The Dawn News – July, 2016
So far this year, 125 young African Americans and Latinos have been murdered by the North American police. A research conducted in 2013 by the Malcolm X Grassroots organization concluded that the US police kills a black unarmed man every 28 hours. These tragedies, that happen every day in our communities, and that used to be invisible or ignored by the general public, are now being discussed in the country and worldwide.
Unfortunately, despite the issue being under the national and international spotlight, the families of the victims still have to mourn their loved ones three times as much: once when they are killed by the police, once more when mass media begin to justify these killings, and once again when the case goes through the judicial system, which allows the murderers to walk free.
This repression will go on until the sickness of capitalism is eradicated. This sickness causes the symptom of state violence, which includes police brutality. Historically, police departments were created to serve and protect private property and the elites, and to control and repress the working class, especially African Americans, indigenous peoples and Latinos. The US have been historically and profoundly divided by racial issues. Proof of this are the almost fruitless dialogues that social and political leaders —Frederick Douglas, Abraham Lincoln, Martin Luther King Jr., Lyndon B. Johnson, President Obama, the Ferguson leaders…— have pursued with the government authorities in an attempt to guarantee respect for black lives.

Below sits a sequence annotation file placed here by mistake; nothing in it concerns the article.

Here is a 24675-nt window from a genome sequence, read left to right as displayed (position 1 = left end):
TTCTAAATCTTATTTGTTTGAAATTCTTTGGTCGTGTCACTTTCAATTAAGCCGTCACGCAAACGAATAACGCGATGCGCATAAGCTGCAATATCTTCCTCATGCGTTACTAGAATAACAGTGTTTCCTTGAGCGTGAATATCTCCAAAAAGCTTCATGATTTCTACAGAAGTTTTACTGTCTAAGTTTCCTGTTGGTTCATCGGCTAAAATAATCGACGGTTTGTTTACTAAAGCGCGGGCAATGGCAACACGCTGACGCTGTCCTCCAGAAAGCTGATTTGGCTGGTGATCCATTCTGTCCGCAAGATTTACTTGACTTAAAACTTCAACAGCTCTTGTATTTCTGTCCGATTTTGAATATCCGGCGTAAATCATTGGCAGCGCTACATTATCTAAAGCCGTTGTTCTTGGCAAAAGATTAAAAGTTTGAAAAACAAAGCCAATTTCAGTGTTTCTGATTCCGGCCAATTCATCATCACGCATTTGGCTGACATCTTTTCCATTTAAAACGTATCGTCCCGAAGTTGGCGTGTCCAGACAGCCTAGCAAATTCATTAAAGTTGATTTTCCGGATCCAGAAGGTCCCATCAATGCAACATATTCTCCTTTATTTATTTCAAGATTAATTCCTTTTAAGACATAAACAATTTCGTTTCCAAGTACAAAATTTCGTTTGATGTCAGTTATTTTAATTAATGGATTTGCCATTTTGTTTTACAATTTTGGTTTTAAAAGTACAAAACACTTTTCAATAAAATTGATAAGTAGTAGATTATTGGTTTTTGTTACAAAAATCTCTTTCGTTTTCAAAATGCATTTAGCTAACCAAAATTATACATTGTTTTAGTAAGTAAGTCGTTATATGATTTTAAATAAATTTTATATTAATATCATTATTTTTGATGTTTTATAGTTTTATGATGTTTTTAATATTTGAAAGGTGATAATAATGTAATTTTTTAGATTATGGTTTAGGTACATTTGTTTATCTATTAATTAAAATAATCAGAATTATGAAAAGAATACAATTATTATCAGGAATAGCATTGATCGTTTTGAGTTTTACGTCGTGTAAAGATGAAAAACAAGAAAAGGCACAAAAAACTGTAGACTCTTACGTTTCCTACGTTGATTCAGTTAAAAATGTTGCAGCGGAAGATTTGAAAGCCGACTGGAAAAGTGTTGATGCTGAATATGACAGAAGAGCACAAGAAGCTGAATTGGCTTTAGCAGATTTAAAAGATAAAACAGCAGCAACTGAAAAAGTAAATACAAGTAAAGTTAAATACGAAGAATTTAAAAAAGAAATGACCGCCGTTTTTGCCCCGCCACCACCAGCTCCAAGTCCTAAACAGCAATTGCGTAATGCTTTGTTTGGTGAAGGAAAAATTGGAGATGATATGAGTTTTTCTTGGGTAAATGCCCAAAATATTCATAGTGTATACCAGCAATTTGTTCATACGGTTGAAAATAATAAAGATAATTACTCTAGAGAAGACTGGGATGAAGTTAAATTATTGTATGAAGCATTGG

The latest killings have met a fed up population, and multitudes have taken to the streets in many large US cities to march and protest behind a slogan that should be obvious: Black and Latino lives matter. They are worth something. President Obama gave his usual speech where he tries to “remind” his citizens and the rest of the world that these events do not “represent” the US, and the self-appointed leaders of the black community such as Al Sharpton have expressed their support towards the families of the victims. More of the same!
Clearly, to achieve different results need to take a different course of action. We can no longer continue having discussions about reforms or dialogue to improve relations with a system that has been created to destroy us. We need to fight to build and implement the necessary changes to ensure the protection of the lives of African Americans and Latinos. We need to deepen our analysis and strengthen our strategy, understanding that these repressive methods are not unique to the US, because the US has also exported these repressive practices to the rest of the world. Our struggle unfolds at a local, national and global level, in solidarity with the black working classes of the world, and against capitalism, racism and the military industrial complex. We reaffirm thatblack lives matter, and at the same times we say that capitalism kills. We are in favor of full lives and development of our communities in the US and around the world.